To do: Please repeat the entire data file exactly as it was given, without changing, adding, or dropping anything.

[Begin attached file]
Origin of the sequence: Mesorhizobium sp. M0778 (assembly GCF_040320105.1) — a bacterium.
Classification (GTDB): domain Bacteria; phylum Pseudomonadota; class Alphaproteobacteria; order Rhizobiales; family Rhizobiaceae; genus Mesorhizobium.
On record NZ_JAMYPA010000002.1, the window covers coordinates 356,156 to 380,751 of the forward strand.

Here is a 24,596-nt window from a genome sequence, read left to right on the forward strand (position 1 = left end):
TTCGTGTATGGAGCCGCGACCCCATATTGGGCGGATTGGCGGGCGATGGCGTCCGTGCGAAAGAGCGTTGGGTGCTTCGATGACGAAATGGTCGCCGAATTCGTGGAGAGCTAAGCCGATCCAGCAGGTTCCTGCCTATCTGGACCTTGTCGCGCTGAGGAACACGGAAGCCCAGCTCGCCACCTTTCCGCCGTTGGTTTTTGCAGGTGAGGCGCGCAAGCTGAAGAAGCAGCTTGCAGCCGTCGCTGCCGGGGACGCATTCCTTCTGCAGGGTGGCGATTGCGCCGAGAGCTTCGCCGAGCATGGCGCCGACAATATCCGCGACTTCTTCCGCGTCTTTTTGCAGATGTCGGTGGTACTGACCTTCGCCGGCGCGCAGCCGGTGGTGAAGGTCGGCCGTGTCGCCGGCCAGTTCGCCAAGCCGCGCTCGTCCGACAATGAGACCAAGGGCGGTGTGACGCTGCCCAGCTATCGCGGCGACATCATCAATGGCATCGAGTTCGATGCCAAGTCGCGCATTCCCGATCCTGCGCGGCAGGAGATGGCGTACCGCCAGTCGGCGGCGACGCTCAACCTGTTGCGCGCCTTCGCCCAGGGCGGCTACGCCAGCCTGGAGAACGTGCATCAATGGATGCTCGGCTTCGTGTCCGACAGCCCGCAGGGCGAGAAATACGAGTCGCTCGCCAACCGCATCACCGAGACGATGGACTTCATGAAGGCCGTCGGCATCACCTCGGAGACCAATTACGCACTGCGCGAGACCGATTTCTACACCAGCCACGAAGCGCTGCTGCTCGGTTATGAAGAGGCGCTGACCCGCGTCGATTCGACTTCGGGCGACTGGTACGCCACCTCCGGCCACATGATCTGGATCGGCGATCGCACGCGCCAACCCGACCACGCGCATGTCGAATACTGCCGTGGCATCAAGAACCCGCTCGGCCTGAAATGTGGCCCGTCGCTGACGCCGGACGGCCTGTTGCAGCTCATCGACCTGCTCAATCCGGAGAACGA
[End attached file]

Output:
Origin of the sequence: Mesorhizobium sp. M0778 (assembly GCF_040320105.1) — a bacterium.
Classification (GTDB): domain Bacteria; phylum Pseudomonadota; class Alphaproteobacteria; order Rhizobiales; family Rhizobiaceae; genus Mesorhizobium.
On record NZ_JAMYPA010000002.1, the window covers coordinates 356,156 to 380,751 of the forward strand.

Here is a 24,596-nt window from a genome sequence, read left to right on the forward strand (position 1 = left end):
TTCGTGTATGGAGCCGCGACCCCATATTGGGCGGATTGGCGGGCGATGGCGTCCGTGCGAAAGAGCGTTGGGTGCTTCGATGACGAAATGGTCGCCGAATTCGTGGAGAGCTAAGCCGATCCAGCAGGTTCCTGCCTATCTGGACCTTGTCGCGCTGAGGAACACGGAAGCCCAGCTCGCCACCTTTCCGCCGTTGGTTTTTGCAGGTGAGGCGCGCAAGCTGAAGAAGCAGCTTGCAGCCGTCGCTGCCGGGGACGCATTCCTTCTGCAGGGTGGCGATTGCGCCGAGAGCTTCGCCGAGCATGGCGCCGACAATATCCGCGACTTCTTCCGCGTCTTTTTGCAGATGTCGGTGGTACTGACCTTCGCCGGCGCGCAGCCGGTGGTGAAGGTCGGCCGTGTCGCCGGCCAGTTCGCCAAGCCGCGCTCGTCCGACAATGAGACCAAGGGCGGTGTGACGCTGCCCAGCTATCGCGGCGACATCATCAATGGCATCGAGTTCGATGCCAAGTCGCGCATTCCCGATCCTGCGCGGCAGGAGATGGCGTACCGCCAGTCGGCGGCGACGCTCAACCTGTTGCGCGCCTTCGCCCAGGGCGGCTACGCCAGCCTGGAGAACGTGCATCAATGGATGCTCGGCTTCGTGTCCGACAGCCCGCAGGGCGAGAAATACGAGTCGCTCGCCAACCGCATCACCGAGACGATGGACTTCATGAAGGCCGTCGGCATCACCTCGGAGACCAATTACGCACTGCGCGAGACCGATTTCTACACCAGCCACGAAGCGCTGCTGCTCGGTTATGAAGAGGCGCTGACCCGCGTCGATTCGACTTCGGGCGACTGGTACGCCACCTCCGGCCACATGATCTGGATCGGCGATCGCACGCGCCAACCCGACCACGCGCATGTCGAATACTGCCGTGGCATCAAGAACCCGCTCGGCCTGAAATGTGGCCCGTCGCTGACGCCGGACGGCCTGTTGCAGCTCATCGACCTGCTCAATCCGGAGAACGA